There is no question that people have different learning capabilities at different ages. Rather, the question is how much of this difference is simply due to prior knowledge and experience versus being due to sensitive periods or stages of cognitive development? The following are five common claims regarding developmental stages and sensitive periods followed by their status according to current research:
- Distinct developmental stages exist that all children pass through at more or less the same time and order. Status: FALSE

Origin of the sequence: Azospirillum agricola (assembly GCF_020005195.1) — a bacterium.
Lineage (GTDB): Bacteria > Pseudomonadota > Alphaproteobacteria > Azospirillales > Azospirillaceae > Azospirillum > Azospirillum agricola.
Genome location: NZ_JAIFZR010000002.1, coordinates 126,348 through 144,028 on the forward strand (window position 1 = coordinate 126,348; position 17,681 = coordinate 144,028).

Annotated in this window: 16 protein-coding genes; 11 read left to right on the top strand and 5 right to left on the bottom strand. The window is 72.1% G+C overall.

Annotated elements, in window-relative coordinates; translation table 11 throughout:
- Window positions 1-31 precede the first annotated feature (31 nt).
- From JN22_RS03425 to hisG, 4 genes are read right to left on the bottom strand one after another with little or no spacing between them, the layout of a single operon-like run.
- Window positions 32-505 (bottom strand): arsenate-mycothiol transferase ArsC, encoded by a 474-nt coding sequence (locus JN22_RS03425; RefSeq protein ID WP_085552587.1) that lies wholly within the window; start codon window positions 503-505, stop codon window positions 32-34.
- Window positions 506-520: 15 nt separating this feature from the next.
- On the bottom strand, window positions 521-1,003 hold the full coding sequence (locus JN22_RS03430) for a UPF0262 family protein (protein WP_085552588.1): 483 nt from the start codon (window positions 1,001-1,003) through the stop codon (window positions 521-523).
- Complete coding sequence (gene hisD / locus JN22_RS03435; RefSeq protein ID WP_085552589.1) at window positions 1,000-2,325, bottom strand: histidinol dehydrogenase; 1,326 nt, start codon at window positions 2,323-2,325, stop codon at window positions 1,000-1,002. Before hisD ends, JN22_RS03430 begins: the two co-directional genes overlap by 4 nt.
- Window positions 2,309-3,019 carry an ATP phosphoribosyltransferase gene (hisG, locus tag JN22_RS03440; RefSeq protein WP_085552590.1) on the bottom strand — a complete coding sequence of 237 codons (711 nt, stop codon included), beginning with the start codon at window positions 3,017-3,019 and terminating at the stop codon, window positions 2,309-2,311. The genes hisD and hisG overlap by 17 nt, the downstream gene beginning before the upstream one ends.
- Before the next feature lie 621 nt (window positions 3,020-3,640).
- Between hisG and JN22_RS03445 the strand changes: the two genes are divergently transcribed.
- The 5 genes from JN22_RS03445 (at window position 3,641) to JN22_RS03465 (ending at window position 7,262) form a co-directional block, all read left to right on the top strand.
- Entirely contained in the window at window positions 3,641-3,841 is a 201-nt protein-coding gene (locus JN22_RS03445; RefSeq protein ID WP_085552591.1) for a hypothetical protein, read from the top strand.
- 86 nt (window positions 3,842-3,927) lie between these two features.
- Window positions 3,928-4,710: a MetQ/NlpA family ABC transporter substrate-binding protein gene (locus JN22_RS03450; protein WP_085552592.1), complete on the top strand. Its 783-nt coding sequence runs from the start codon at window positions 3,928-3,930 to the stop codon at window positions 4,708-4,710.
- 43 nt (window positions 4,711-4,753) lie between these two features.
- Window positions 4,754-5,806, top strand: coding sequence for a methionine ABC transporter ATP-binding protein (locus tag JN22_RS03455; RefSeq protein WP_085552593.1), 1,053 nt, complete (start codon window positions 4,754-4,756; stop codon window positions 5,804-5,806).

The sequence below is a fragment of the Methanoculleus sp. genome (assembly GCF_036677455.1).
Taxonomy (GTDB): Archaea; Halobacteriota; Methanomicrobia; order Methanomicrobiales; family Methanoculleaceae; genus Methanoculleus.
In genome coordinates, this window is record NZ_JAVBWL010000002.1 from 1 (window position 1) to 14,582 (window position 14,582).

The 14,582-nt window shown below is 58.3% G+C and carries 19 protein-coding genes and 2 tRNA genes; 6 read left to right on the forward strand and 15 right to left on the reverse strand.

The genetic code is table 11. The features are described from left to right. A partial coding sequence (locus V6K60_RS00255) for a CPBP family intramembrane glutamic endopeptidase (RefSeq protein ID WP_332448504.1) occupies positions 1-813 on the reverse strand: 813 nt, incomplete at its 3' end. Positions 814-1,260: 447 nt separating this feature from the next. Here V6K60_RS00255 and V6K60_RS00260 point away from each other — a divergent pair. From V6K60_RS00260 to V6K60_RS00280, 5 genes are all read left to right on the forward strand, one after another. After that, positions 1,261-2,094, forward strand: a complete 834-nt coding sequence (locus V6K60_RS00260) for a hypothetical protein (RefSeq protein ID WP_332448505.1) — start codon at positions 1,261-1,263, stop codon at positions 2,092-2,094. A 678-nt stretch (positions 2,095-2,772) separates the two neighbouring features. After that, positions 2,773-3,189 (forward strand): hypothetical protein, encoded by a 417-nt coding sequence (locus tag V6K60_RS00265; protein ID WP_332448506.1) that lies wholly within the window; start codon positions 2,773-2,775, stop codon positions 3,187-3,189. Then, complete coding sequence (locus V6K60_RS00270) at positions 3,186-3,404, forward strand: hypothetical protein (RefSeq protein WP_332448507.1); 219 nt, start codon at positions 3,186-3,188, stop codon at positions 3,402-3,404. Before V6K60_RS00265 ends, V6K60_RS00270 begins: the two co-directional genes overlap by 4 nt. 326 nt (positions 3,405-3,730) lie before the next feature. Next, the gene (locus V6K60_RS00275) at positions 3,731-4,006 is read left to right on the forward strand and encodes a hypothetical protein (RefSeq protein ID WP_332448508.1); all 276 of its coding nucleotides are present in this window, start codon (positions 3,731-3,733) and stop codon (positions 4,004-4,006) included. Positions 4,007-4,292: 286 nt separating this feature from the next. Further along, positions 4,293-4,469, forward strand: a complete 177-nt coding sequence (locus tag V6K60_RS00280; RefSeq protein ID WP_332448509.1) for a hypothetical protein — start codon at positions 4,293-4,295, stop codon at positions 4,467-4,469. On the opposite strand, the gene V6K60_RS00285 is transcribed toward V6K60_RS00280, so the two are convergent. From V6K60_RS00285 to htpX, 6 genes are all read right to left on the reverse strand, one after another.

- Distinct developmental stages exist that enable or inhibit performance on certain types of tasks. Status: FALSE
- Teaching content that is not aligned with a particular stage of development or sensitive period is ineffectual. Status: FALSE
- There are sensitive periods specific to academic disciplines—e.g., art, music, drama, history, reading or language arts, mathematics, and science—that should influence curriculum and pedagogy. Status: FALSE
- There are sensitive periods specific to language development that should influence L1 and L2 curriculum and pedagogy. Status: TRUE